The latest industry news, on both sides of the Atlantic, could create ripples for quite some time. In the United States, President Barack Obama’s call on the FCC to adopt strong net neutrality rules was the latest drama in the ongoing rift which shapes the way content is provided to billions of homes. In Europe, Sky’s announcement that it had completed its consolidation with Sky Italia and Sky Deutschland, raised questions about the effects this move could have on both content rights and the use of TV everywhere solutions.
Net Neutrality was back in the headlines last week, following U.S. President Barack Obama’s call on the FCC (Federal Communications Commission) to adopt strong net neutrality rules for both wireline and wireless providers. In a recorded video statement, Obama backed reclassifying consumer broadband service under Title II of the law known as the ‘Telecommunications Act’, or, in other words, regulating broadband in a similar way to the traditional phone companies are regulated.
The statement was almost immediately met with an outcry by wireless providers such as Comcast and Verizon, suggesting the move would cause “great harm” to an open Internet. The National Cable and Telecommunications Association called on the U.S. Congress to “exercise leadership” as this is a matter that belongs in the Congress. AT&T signalled its own distaste for the call, with the company’s CEO Randall Stephenson announcement that AT&T was putting the brakes on a major nationwide expansion and upgrade of its broadband network.President Obama’s Statement on Keeping the Internet Open and Free
Learn more on our view on Net Neutrality in our recent blog post.
Where is Sky’s Europe consolidation heading? (IP&TV News)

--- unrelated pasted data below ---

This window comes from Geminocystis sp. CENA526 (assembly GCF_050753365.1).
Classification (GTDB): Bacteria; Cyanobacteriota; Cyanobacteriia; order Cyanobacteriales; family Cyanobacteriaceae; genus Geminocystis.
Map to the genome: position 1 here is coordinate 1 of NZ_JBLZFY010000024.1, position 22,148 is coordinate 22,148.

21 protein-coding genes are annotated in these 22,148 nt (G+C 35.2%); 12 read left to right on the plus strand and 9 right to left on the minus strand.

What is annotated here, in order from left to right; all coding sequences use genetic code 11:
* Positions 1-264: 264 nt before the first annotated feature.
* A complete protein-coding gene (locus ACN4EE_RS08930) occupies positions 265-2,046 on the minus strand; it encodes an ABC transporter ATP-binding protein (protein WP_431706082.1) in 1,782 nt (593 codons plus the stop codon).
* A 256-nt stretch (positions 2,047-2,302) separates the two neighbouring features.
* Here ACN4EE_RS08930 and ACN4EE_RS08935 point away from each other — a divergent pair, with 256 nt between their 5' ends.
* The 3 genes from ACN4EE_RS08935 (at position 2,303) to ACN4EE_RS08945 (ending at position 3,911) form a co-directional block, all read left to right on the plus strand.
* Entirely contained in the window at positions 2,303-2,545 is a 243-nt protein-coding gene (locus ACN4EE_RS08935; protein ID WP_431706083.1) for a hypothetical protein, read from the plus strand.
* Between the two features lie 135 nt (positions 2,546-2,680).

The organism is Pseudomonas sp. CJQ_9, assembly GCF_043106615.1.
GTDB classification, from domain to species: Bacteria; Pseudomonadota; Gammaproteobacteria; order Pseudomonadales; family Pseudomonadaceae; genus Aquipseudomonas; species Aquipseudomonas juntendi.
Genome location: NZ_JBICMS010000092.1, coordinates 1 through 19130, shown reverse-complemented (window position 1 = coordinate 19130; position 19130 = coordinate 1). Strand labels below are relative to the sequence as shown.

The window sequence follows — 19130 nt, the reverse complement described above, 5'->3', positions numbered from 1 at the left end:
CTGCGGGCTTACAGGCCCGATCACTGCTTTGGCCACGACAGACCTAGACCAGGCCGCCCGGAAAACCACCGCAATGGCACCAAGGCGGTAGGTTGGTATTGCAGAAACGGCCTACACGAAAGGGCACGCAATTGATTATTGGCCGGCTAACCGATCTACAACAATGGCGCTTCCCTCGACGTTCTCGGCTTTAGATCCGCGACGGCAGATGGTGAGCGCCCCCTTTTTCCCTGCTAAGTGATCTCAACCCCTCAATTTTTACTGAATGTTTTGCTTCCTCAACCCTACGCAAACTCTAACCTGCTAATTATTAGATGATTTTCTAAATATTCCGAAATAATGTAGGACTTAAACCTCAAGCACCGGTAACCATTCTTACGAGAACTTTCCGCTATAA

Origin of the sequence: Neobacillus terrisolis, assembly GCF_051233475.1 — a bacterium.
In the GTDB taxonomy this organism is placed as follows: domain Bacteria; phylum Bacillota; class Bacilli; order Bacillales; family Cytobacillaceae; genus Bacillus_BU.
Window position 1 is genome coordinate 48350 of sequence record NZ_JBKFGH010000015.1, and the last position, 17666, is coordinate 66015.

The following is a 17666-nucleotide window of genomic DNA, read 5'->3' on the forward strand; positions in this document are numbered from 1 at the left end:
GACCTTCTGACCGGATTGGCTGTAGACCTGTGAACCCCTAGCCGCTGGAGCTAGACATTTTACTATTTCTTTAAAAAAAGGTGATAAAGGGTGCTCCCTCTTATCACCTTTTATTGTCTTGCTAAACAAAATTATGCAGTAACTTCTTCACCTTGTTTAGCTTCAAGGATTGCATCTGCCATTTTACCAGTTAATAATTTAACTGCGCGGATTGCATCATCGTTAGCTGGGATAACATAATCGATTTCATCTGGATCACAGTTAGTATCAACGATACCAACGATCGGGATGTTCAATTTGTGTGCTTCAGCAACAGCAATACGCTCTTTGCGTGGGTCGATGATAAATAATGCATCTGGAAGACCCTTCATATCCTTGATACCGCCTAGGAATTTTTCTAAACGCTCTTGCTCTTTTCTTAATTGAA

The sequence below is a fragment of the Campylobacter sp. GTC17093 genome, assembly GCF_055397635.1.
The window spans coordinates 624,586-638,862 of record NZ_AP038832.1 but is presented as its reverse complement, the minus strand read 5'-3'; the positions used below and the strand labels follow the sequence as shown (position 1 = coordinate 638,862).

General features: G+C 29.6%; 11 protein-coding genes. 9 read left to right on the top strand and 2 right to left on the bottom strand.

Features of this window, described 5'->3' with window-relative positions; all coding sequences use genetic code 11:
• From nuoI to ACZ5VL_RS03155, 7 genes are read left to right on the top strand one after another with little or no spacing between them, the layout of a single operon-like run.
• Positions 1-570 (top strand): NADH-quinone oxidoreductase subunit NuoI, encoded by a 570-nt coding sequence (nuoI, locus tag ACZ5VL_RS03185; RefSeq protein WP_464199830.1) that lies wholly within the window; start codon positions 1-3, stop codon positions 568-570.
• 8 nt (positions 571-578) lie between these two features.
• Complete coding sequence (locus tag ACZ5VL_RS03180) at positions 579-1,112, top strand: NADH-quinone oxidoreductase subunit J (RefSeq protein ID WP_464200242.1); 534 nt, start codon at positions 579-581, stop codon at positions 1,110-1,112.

Last week saw Sky’s European consolidation with BSkyB completing the acquisition of Sky Italia and Sky Deutschland, incorporating the two under one umbrella – ‘Sky’. Ted Hall, Senior Analyst with Ovum, told IP&TV News that the issue of content rights is one of the most immediate and notable implications of the deal. “They can try and push for multi-territory content rights: their big premium content partners, HBO and the major studios as well and the sports league”, Hall said.
Analyst Ken Odeluga of Cityindex told Mediatel.co.uk: “The idea is that with a stronger and more monolithic brand across Europe, Sky would be on a better footing to tackle an increasingly consolidated broadcasting landscape with combined marketing spend and amalgamated purchasing power”.
Other implications of the deal would be Sky’s approach as a new major OTT player entering new markets in general, and developing its own “TV everywhere” platform specifically. However, according to Hall, a more pressing issue now and even more interesting to watch is what would be Sky’s take on ‘next generation TV’ in the next couple of years? Especially when Sky’s HD set top box is at the end of its lifespan.
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